Figure 12-4.750-kW turbine generator set.
The type of ships service generator commonly
used aboard ships in the Navy is shown in
figure 12-4. Although generator sets (turbo-
generators) are built differently, all have the same
arrangement of major parts.
Turbines used for driving the ships service
generators differ from other auxiliary turbines;
they usually operate on superheated steam. The
service generator turbine exhausts to a separate
auxiliary condenser that has its own circulating
pumps, condensate pumps, and air ejectors.
Cooling water for the condenser is provided by
the auxiliary circulating pump through separate
injection and overboard valves.
Superheated steam is supplied to the ships
service generator turbine from either the main
steam line or a special turbogenerator line
that leads directly from the boiler. Aboard some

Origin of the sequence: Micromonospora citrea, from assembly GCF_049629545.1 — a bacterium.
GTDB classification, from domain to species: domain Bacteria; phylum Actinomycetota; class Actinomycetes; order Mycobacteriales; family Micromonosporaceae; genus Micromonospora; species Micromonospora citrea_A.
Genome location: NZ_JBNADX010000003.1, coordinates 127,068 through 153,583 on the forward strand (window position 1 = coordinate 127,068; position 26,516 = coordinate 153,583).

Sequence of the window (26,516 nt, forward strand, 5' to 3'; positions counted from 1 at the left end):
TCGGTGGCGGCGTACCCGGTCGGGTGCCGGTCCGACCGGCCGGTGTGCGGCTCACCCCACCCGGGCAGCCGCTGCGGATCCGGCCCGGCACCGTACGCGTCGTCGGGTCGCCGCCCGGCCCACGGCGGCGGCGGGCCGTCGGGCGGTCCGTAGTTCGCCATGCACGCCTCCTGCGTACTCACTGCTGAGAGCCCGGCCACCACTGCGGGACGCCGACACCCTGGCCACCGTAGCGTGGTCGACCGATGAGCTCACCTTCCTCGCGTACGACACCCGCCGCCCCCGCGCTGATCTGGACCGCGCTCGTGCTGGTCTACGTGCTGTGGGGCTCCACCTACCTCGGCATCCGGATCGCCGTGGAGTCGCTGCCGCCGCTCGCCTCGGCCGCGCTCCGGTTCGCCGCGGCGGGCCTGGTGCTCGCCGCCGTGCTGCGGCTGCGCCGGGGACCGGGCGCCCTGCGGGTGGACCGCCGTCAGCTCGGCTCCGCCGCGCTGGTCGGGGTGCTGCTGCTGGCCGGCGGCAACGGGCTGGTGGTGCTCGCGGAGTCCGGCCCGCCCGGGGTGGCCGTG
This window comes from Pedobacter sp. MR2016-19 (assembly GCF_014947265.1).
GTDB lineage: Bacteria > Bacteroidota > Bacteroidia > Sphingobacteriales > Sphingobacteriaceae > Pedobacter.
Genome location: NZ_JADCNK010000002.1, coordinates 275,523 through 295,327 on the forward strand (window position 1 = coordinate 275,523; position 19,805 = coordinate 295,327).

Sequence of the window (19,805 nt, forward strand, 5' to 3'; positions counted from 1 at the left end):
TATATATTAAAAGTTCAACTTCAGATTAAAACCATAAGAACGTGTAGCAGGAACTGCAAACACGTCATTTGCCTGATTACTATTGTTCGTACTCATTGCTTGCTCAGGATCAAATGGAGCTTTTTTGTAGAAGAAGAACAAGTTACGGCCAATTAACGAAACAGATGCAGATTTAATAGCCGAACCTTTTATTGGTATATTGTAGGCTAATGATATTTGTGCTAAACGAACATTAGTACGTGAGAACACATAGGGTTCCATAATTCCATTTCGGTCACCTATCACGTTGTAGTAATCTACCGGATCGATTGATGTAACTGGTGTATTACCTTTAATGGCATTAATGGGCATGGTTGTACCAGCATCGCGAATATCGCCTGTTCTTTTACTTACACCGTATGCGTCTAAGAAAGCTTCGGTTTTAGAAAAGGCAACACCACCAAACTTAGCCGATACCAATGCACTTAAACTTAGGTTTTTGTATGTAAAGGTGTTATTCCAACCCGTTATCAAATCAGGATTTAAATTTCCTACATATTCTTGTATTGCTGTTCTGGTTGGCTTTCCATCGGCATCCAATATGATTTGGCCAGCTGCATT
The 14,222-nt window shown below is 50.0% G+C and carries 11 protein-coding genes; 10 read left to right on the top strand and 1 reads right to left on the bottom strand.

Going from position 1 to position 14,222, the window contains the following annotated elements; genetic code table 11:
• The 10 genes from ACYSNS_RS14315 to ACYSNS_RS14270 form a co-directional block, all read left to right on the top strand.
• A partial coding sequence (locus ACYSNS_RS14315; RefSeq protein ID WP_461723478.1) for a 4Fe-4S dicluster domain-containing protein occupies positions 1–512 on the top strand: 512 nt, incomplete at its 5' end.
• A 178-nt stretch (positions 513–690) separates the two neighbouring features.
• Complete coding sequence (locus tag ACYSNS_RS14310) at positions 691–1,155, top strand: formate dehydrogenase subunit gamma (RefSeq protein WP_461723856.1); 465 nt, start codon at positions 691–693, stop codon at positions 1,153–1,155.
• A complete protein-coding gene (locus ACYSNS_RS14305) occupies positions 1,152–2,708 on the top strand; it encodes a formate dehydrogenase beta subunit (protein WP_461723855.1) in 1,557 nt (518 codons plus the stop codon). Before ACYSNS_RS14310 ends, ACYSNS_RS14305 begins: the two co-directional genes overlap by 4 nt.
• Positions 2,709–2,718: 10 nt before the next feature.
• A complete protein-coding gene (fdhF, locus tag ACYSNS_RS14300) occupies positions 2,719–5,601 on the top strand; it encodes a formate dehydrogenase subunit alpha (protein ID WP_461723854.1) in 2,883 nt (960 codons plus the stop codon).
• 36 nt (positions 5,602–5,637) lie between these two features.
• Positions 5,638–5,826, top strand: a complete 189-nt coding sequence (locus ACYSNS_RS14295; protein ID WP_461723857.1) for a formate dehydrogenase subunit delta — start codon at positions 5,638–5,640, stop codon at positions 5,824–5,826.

ships, the turbinein the event of condenser
casualtymay be discharged directly to the
atmosphere or to the main condenser when the
main plant is in operation.
The ships service generator must supply
electricity at a constant voltage and frequency
(hertz), which requires the turbine to run at a
constant speed even when loads vary. Constant
speed is maintained by a speed-regulating
governor. The turbine also has overspeed and
back-pressure trips, which automatically close the
throttle if the turbine exceeds acceptable operating
conditions. A manual trip is used to close the
throttle quickly if there is damage to the turbine
or to the generator. The shaft glands of the ships
service generator turbine are supplied with gland-
sealing steam. The system is similar to that used
for main propulsion turbines. Other auxiliary
turbines in naval use are seldom, if ever, provided
with gland-sealing systems.